There might be some classic glow in the dark ghosts incorporated into the show, but the live shows became dominated by more gruesome and complex effects. Rather than a seance ghostmaster, hosts began rebranding as mad scientists and creepy doctors. This switch came complete with a faux lab or dungeon visual theme and dramatic illusions of dismemberments, decapitations, and reanimated corpses.
Assistants would pose as the closest copies of the Universal Monsters as copyright law would allow, and the blackout finale often hinged on these cinematic terrors getting loose in the theater just as the venue went dark. The audience, already primed to be scared by a lengthy catalog of the terrors to come at the start of the show, would erupt into pandemonium. This updated format of the “midnight monster show” was so incredibly popular (and insanely lucrative), that even Bela Lugosi himself had a brief stint as a host during the late 1940s.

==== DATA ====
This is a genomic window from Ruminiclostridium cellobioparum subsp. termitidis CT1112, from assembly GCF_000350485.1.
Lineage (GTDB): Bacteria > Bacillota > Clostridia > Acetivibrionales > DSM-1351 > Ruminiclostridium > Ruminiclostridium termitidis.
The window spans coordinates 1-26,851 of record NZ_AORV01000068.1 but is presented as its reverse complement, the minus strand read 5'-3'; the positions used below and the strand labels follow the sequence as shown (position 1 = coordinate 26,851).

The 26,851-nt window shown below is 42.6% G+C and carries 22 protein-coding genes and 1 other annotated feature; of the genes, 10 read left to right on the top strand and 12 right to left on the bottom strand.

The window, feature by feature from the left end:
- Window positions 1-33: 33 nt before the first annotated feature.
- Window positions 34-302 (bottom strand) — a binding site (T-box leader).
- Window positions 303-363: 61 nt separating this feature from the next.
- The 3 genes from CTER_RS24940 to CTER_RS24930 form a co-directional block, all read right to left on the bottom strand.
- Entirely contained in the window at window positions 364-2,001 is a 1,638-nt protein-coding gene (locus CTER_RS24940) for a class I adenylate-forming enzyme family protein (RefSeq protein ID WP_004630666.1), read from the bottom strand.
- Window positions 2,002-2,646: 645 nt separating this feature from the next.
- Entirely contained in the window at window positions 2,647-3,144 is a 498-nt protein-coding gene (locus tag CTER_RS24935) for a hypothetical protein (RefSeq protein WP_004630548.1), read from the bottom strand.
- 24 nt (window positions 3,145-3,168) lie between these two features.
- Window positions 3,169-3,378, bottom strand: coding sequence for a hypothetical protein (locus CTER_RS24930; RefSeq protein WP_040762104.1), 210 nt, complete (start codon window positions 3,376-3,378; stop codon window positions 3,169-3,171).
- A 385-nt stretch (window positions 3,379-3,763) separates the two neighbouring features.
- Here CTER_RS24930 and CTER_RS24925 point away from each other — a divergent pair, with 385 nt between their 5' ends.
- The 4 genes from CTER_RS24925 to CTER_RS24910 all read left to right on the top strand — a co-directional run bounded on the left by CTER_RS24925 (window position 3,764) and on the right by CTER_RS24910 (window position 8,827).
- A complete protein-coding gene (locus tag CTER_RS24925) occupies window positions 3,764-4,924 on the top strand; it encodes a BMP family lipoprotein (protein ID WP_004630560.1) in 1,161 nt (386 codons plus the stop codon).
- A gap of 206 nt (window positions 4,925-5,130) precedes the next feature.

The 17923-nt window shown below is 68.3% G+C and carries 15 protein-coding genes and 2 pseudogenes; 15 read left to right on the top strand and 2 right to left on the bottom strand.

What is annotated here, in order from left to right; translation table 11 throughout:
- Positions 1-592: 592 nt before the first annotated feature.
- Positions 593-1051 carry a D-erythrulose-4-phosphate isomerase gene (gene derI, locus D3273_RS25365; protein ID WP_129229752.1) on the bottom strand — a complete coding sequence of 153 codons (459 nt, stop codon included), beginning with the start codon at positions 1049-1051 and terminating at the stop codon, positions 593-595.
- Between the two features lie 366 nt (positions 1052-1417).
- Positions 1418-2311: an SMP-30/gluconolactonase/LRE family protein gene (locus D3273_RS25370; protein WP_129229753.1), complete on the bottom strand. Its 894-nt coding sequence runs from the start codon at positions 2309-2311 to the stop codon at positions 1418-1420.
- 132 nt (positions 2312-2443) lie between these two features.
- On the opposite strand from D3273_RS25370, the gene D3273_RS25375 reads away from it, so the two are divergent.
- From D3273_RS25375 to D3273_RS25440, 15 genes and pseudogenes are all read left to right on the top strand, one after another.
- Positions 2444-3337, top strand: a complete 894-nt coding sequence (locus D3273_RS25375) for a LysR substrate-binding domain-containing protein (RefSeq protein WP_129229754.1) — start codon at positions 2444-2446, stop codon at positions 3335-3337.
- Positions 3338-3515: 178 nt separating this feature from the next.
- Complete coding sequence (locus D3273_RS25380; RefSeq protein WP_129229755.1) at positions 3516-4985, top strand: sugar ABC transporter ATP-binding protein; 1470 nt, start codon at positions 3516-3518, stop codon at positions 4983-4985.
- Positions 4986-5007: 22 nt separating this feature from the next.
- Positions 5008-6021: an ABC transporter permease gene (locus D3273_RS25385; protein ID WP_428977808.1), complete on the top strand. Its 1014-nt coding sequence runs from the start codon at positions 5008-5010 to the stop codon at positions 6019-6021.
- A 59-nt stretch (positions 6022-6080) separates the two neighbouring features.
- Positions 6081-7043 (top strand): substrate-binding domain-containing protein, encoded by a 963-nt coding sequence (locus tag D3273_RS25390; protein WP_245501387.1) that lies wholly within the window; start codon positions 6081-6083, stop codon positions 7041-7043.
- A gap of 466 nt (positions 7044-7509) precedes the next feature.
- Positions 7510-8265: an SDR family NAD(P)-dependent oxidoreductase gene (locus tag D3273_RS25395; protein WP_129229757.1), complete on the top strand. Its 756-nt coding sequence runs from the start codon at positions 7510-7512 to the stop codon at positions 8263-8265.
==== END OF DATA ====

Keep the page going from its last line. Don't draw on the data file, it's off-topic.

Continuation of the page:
New technologies and shifting tastes in entertainment had allowed spook shows to flourish, and those factors caused their inevitable decline. Television became more readily available during the 50s, and the theaters were removing their stages to better accommodate projection of new cinematic formats. The rise of the splatter film in the early 60s, and the ascendence of drive-ins took the limping art of the midnight monster show and firmly drove the final nails into its coffin.
The B movies usually shown on the double bills were readily available elsewhere, and the sort of darkness dependent illusions the live act hinged on were borderline impossible in the open air of a drive in. In the face of cinema’s new taste for a more luridly bloody horror, spook show style shocks became more tame than transgressive.
Mid century television shows like Chiller Theatre, Shock Theatre and Dig Me Later, Vampira were small screen recreations of the macabre humor and retro chillers that had been such a success for the legions of spookers, introducing a whole new generation to their darkly comic camp. Popular ghostmaster Philip Morris (professionally known as Dr. Evil) even received his own program. Dr. Evil’s Horror Theatre ran for East Coast based network affiliates well into the latter half of the 1960s.